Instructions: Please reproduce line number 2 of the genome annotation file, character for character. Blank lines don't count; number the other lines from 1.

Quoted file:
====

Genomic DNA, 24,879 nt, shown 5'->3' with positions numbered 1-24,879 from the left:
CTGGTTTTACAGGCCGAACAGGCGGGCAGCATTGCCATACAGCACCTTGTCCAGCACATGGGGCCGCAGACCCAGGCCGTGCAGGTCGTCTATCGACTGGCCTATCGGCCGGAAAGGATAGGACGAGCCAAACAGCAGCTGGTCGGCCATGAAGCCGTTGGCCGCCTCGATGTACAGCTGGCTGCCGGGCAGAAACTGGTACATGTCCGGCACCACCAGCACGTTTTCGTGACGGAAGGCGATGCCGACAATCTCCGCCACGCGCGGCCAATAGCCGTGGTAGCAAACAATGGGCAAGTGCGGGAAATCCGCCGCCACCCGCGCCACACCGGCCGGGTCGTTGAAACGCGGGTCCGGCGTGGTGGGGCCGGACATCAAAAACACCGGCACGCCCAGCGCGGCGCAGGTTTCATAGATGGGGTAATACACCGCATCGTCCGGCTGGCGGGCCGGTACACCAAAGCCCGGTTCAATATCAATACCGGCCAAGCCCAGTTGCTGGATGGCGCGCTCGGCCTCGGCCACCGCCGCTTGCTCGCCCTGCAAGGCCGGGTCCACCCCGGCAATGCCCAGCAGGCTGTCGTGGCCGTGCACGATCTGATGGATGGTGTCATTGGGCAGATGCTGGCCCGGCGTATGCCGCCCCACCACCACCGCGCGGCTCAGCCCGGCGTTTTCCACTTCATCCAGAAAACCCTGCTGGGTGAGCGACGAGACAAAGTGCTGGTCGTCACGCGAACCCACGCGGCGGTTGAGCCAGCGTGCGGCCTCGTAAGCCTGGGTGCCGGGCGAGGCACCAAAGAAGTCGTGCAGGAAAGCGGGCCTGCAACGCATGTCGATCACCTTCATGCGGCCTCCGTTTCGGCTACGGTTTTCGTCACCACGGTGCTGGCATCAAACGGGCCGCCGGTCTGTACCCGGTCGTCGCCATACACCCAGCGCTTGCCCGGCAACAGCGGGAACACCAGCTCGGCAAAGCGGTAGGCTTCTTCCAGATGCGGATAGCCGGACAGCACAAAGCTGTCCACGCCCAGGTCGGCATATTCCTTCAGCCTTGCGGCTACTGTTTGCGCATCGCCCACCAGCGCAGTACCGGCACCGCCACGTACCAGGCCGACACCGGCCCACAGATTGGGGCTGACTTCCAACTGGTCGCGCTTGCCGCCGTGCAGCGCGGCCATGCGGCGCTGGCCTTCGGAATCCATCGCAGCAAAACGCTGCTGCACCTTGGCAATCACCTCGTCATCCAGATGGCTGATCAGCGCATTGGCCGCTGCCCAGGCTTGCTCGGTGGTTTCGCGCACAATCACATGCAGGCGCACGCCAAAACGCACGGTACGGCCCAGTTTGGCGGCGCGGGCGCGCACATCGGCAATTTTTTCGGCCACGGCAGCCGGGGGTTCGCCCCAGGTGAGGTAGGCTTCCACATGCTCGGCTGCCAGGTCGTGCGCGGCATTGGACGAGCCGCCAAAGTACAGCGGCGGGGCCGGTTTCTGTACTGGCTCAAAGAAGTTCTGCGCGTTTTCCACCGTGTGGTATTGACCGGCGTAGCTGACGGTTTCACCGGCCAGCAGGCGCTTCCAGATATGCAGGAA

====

CTGGTTTTACAGGCCGAACAGGCGGGCAGCATTGCCATACAGCACCTTGTCCAGCACATGGGGCCGCAGACCCAGGCCGTGCAGGTCGTCTATCGACTGGCCTATCGGCCGGAAAGGATAGGACGAGCCAAACAGCAGCTGGTCGGCCATGAAGCCGTTGGCCGCCTCGATGTACAGCTGGCTGCCGGGCAGAAACTGGTACATGTCCGGCACCACCAGCACGTTTTCGTGACGGAAGGCGATGCCGACAATCTCCGCCACGCGCGGCCAATAGCCGTGGTAGCAAACAATGGGCAAGTGCGGGAAATCCGCCGCCACCCGCGCCACACCGGCCGGGTCGTTGAAACGCGGGTCCGGCGTGGTGGGGCCGGACATCAAAAACACCGGCACGCCCAGCGCGGCGCAGGTTTCATAGATGGGGTAATACACCGCATCGTCCGGCTGGCGGGCCGGTACACCAAAGCCCGGTTCAATATCAATACCGGCCAAGCCCAGTTGCTGGATGGCGCGCTCGGCCTCGGCCACCGCCGCTTGCTCGCCCTGCAAGGCCGGGTCCACCCCGGCAATGCCCAGCAGGCTGTCGTGGCCGTGCACGATCTGATGGATGGTGTCATTGGGCAGATGCTGGCCCGGCGTATGCCGCCCCACCACCACCGCGCGGCTCAGCCCGGCGTTTTCCACTTCATCCAGAAAACCCTGCTGGGTGAGCGACGAGACAAAGTGCTGGTCGTCACGCGAACCCACGCGGCGGTTGAGCCAGCGTGCGGCCTCGTAAGCCTGGGTGCCGGGCGAGGCACCAAAGAAGTCGTGCAGGAAAGCGGGCCTGCAACGCATGTCGATCACCTTCATGCGGCCTCCGTTTCGGCTACGGTTTTCGTCACCACGGTGCTGGCATCAAACGGGCCGCCGGTCTGTACCCGGTCGTCGCCATACACCCAGCGCTTGCCCGGCAACAGCGGGAACACCAGCTCGGCAAAGCGGTAGGCTTCTTCCAGATGCGGATAGCCGGACAGCACAAAGCTGTCCACGCCCAGGTCGGCATATTCCTTCAGCCTTGCGGCTACTGTTTGCGCATCGCCCACCAGCGCAGTACCGGCACCGCCACGTACCAGGCCGACACCGGCCCACAGATTGGGGCTGACTTCCAACTGGTCGCGCTTGCCGCCGTGCAGCGCGGCCATGCGGCGCTGGCCTTCGGAATCCATCGCAGCAAAACGCTGCTGCACCTTGGCAATCACCTCGTCATCCAGATGGCTGATCAGCGCATTGGCCGCTGCCCAGGCTTGCTCGGTGGTTTCGCGCACAATCACATGCAGGCGCACGCCAAAACGCACGGTACGGCCCAGTTTGGCGGCGCGGGCGCGCACATCGGCAATTTTTTCGGCCACGGCAGCCGGGGGTTCGCCCCAGGTGAGGTAGGCTTCCACATGCTCGGCTGCCAGGTCGTGCGCGGCATTGGACGAGCCGCCAAAGTACAGCGGCGGGGCCGGTTTCTGTACTGGCTCAAAGAAGTTCTGCGCGTTTTCCACCGTGTGGTATTGACCGGCGTAGCTGACGGTTTCACCGGCCAGCAGGCGCTTCCAGATATGCAGGAA